The end result is that our Army is being ground like hamburger meat in Iraq. There aren’t enough boots on the ground, they lack the proper equipment to fight a guerilla war (and uparmored Humvees are NOT the proper equipment, they need a vehicle actually designed to carry armor, the Humvees are very unreliable once uparmored), and the equipment they do have is literally falling apart and spends as much time in the repair depot as in the combat zone because it was never designed for the use that’s being made of it. And then we get this latest Pentagon report that says “Gee whiz, everything’s well! We don’t need to do anything, we have exactly the Army we need!” and I almost growl with frustration…

Here’s some needs I see:

  1. Improve Bradley track and bogie reliability. This is the primary limitation on use of the Bradleys. The Bradley otherwise has proven to be a surprisingly good weapon for this sort of war, but this reliability issue has limited its use.
  2. A better power pack for the M1 tanks. The gas turbine engine seemed the only possibility when the M1 was designed in the early 1970’s, because diesel engines were too heavy and made only 2/3rds the power. But the Europeans have introduced something they call the “EuroPowerPack” for their latest generation of tanks, which is a diesel power pack that produces the same power as the turbine in the M1 tank, weighs only a few hundred pounds more, and will fit in the same space, and has a rated service life between rebuilds that is ten times that of the (no-longer-manufactured) gas turbine. Getting that sucker into our tanks would give the Abrams a new lease on life.
  3. Add the autocannon to the Stryker. I’m sorry, but a .50 caliber machine gun that requires the operator to be hanging his ass in the wind with a target painted on it 10 feet above the ground isn’t a viable weapon for this kind of fight. This conflict has shown that organic artillery is important to keep our troops alive. Despite Rummy’s rantings, air power has not proven to be near as effective as organic artillery here.
  4. More Strykers. Our soldiers should never be doing escort duty in Humvees. Humvees are death traps in this kind of scenario.
That’s the least that needs to be done to prepare our military for future Iraq-style guerilla wars.

And the Pentagon’s happy happy cheery report addressed NONE of this.

Bleh. What a waste.

As for the procurement fat—We're spending $10 billion this year on two new fighter jets, the F22 and the Joint Strike Fighter. We don’t need two new fighter jets, we need more F-16’s and F-18 E/F’s. The F-16 is the best fighter in the world. It is reliable, servicable, hauls a heavy weapons load, has a good range, and is cheap both to acquire and operate. With upgraded weapons systems and avionics it will continue to be the best fighter in the world into the foreseeable future. Certainly none of the old Soviet fighter technology is going to threaten the F-16 anytime in the foreseeable future. As for the F/A-18E/F Super Hornet, this relatively new fighter/bomber jet is a workhorse. It has most of the same attributes as the F-16, hauling a huge weapons load into the air either to deliver to a ground target or to take out a dozen Soviet-era fighters all by its lonesome at a range where the Soviet-era fighters can’t even get a good radar fix on it.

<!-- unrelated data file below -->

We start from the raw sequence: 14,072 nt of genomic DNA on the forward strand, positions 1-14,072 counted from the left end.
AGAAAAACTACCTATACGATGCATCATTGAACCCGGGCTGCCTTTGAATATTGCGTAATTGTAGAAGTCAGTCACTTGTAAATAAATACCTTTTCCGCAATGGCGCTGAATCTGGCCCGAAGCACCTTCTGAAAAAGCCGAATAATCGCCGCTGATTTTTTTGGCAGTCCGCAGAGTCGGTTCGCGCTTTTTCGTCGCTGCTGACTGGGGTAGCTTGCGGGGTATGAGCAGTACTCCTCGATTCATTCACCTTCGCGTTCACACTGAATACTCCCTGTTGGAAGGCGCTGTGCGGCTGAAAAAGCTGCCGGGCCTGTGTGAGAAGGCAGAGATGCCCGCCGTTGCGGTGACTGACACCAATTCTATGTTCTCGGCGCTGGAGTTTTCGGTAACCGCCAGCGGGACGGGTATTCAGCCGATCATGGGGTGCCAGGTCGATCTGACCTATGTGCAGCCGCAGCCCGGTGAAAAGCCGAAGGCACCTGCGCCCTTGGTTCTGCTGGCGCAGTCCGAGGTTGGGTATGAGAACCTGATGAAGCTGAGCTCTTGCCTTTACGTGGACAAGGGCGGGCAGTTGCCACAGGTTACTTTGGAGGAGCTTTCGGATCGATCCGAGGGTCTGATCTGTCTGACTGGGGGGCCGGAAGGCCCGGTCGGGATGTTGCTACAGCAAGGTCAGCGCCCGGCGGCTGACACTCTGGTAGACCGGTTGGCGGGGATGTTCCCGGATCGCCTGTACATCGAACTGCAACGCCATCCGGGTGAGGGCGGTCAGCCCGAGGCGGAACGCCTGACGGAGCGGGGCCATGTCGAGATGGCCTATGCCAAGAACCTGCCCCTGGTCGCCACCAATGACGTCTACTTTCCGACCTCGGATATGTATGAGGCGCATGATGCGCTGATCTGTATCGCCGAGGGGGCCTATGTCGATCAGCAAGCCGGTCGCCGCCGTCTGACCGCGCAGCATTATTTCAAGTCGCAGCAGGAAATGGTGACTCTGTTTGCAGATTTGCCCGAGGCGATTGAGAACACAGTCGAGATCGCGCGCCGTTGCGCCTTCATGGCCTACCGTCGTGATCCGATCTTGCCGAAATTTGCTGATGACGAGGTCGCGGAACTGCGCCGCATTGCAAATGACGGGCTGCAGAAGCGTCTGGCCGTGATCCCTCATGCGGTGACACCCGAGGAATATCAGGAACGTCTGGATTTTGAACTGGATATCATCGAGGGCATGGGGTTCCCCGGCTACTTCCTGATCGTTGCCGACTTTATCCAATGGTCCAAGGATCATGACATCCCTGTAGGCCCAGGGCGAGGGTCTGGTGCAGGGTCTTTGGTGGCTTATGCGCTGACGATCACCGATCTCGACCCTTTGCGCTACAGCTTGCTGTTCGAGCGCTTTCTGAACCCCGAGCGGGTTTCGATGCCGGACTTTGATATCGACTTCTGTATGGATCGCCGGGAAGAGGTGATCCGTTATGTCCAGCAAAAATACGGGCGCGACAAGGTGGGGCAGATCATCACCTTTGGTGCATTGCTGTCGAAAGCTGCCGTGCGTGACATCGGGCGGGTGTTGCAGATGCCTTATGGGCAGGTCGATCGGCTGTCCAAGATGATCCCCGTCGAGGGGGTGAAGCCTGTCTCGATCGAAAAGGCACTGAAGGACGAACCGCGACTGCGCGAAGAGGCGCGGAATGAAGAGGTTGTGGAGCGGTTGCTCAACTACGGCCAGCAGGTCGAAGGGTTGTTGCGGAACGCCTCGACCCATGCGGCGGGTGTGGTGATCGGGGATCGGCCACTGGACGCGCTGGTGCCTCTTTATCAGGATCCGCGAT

We simply don’t need a new fighter jet. The Russian’s limited development of the Su-27 doesn’t cause such a requirement, because the Russians don’t have the money to invest in avionics and weapons systems—the fundamental Su-27 airframe is sound, but the engines are unreliable and the weapons systems are Soviet-era knock-offs of 1970’s U.S. weapons systems. Even the latest variant being purchased by the Chinese and Indians is a sitting duck to the F-16 and F-18 and will remain such for the foreseeable future. And the Eurofighter has proven to be little better than the French Mirage 2000 which was designed in the 1970's and itself little better than the French Mirage F1 which proved to be worth nothing except a target when flown by Iraq during Gulf War I.

What we do need to do is this. 1. Buy more F-16’s so we can a) retire the F-15 fleet which is aging and expensive to operate and b) retire the very oldest F-16's which are reaching the end of their airframe lifespan. 2. Buy more Super Hornets to get rid of the last of the non-Super Hornets and Tomcats, there is no need for a new strike fighter in the Navy, the "Super Bug" is an excellent and inexpensive to operate fighter. 3. Continue investing in weapons and avionics upgrades for the fighter fleet. That’s it. No new fighter jets needed for at least 20 years.